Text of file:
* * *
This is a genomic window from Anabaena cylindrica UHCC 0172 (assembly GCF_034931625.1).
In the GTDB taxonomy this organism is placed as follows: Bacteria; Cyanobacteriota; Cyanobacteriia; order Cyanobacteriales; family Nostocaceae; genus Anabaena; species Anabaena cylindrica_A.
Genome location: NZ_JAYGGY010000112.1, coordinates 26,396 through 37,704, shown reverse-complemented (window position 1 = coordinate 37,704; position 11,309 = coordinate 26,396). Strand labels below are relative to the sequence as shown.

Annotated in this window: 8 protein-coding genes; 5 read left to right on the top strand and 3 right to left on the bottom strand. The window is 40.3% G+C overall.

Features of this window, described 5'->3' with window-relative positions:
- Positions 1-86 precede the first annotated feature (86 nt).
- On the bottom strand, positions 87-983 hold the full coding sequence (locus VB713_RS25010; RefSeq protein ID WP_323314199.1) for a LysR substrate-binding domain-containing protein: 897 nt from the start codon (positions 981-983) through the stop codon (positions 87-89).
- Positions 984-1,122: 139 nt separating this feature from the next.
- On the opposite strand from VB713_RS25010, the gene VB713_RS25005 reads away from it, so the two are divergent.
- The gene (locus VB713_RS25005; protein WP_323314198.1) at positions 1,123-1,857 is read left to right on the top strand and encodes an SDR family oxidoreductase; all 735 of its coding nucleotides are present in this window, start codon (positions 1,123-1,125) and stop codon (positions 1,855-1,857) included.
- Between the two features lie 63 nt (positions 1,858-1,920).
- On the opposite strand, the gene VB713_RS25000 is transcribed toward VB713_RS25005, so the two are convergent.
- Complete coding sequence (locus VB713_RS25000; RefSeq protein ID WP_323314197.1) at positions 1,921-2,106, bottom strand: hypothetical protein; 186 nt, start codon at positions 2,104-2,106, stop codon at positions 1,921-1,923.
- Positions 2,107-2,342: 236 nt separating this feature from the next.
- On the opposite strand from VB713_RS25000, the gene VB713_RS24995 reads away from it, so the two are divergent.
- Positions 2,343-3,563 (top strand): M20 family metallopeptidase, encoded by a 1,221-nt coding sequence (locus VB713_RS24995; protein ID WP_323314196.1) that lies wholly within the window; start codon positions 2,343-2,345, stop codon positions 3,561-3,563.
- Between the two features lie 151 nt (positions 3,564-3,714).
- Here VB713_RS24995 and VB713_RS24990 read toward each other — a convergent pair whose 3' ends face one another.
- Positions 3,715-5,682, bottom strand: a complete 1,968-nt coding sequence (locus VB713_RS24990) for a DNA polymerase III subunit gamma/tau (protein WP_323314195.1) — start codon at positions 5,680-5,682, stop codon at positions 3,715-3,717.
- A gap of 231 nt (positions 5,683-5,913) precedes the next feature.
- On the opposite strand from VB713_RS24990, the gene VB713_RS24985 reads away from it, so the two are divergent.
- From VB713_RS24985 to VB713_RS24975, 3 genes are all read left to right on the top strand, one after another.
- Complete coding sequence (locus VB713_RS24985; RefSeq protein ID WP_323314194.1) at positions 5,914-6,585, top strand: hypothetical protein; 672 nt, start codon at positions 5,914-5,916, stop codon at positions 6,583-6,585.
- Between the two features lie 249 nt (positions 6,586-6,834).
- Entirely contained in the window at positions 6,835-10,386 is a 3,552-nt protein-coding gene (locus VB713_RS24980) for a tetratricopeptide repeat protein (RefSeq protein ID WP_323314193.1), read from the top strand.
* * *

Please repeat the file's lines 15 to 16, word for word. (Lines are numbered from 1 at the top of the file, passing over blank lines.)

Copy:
- On the opposite strand from VB713_RS25000, the gene VB713_RS24995 reads away from it, so the two are divergent.
- Positions 2,343-3,563 (top strand): M20 family metallopeptidase, encoded by a 1,221-nt coding sequence (locus VB713_RS24995; protein ID WP_323314196.1) that lies wholly within the window; start codon positions 2,343-2,345, stop codon positions 3,561-3,563.